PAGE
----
Samudragupta (335-380 AD)

Samudragupta was the greatest king of the Gupta Dynasty. Chandragupta I was succeeded by his son Samudragupta. The Allahabad Pillar inscription gives us insight into his annexations and abilities. He ruled from AD 335 to AD 375. His empire extended from River Brahmaputra in the east to rivers Yamuna and Chambal in the west. The Himalayas formed the boundary of his kingdom in the north, and River Narmada marked the southern frontiers.

Because of his bravery and leadership skills, he is also known as ‘Napoleon of India’. He defeated the Naga kings of Mathura, Gwalior, and Ahichhatra. He defeated many southern states but allowed them to rule after asking them to accept his sovereignty. The Allahabad Pillar inscription describes four types of kingdoms that existed during this period. The Pillar also mentions the policies of Samudragupta. 

The Policies of Samudragupta Mentioned on the Allahabad Pillar

  • Samudragupta defeated nine rulers of Aryavrata and made their territories part of his empire.
  • He also defeated twelve kings of Dakshinpatha, but they were allowed to rule their states.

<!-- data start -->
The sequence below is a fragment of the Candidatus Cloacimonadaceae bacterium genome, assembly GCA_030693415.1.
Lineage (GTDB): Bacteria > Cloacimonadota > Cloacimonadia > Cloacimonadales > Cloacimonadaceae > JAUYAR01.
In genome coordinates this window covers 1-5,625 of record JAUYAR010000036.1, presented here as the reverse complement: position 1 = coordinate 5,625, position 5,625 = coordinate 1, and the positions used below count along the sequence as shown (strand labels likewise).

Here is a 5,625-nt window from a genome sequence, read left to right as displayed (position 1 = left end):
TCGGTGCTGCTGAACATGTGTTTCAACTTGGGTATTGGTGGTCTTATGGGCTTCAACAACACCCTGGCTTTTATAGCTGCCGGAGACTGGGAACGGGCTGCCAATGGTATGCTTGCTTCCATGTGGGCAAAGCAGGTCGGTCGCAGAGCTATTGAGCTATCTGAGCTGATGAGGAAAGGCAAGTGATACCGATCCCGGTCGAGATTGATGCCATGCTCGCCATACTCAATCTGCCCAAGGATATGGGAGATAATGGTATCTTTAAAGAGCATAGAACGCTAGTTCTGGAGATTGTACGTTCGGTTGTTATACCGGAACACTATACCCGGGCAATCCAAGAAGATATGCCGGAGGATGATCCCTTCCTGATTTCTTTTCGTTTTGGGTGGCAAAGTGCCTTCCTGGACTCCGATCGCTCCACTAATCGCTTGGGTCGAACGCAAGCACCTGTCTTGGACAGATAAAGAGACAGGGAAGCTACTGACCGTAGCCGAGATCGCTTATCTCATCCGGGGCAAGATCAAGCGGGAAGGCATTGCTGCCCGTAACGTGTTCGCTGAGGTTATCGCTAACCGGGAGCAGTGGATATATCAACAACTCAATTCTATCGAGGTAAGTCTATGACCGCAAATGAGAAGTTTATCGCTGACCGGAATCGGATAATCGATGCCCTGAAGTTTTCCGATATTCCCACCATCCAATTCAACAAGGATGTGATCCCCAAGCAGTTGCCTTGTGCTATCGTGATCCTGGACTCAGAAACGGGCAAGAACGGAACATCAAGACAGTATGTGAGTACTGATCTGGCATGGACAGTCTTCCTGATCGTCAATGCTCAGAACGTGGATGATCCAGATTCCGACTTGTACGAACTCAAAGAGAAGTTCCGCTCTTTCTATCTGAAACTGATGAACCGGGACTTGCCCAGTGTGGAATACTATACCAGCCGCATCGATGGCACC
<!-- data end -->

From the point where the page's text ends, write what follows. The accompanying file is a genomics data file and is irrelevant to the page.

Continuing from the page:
• Kingdoms in Assam, coastal Bengal, Nepal and many republic states in the northwest paid annual tribute to him, followed his orders and attended his court.

  • Samudragupta’s military campaigns justify the description of him as the Napoleon of India by V.A. Smith.
  • The reference to his dominion over Java, Sumatra, and Malaya islands in the sea shows that he had a navy.
  • When he died his mighty empire bordered that of the Kushan of the Western province (modern Afghanistan and Pakistan)and Vakatakasin Deccan(modern Southern Maharashtra).
  • His greatest achievement was the political unification of most of India or Aryavarta into a formidable power.
  • Titles: Kavirajai. i.e. king of poets (Prayaga Prasasti), Param Bhagavat (Nalanda copper plate), Ashvamedha-parakrama i.e. whose might was demonstrated by the horse-sacrifice (coin), Vikram i.e. prowess (coin), Sarva-raj-ochchetta i.e. uprooter of all kings (coin), etc. Note: Only the Gupta ruler had the title of Sarva-raj-ochehhetta.
  • Original types of Gold Coins (Dinars): Garud type, Dhanurdhari i.e. Archer type, Axe type, Ashvamedha type, Vyaghrahanan i.e. Tiger killing type, Veenavadan i.e. lute-playing type.
  • Samudragupta was a Vaishnavite.
  • According to the Chinese writer Wang-Hiuen-Tse, Meghavarna, king of Sri Lanka sent an embassy to Samudragupta for his permission to build a monastery for Buddhist pilgrims at Bodh Gaya.

Also, Read Humayun: (1530-40) & (1555-56)

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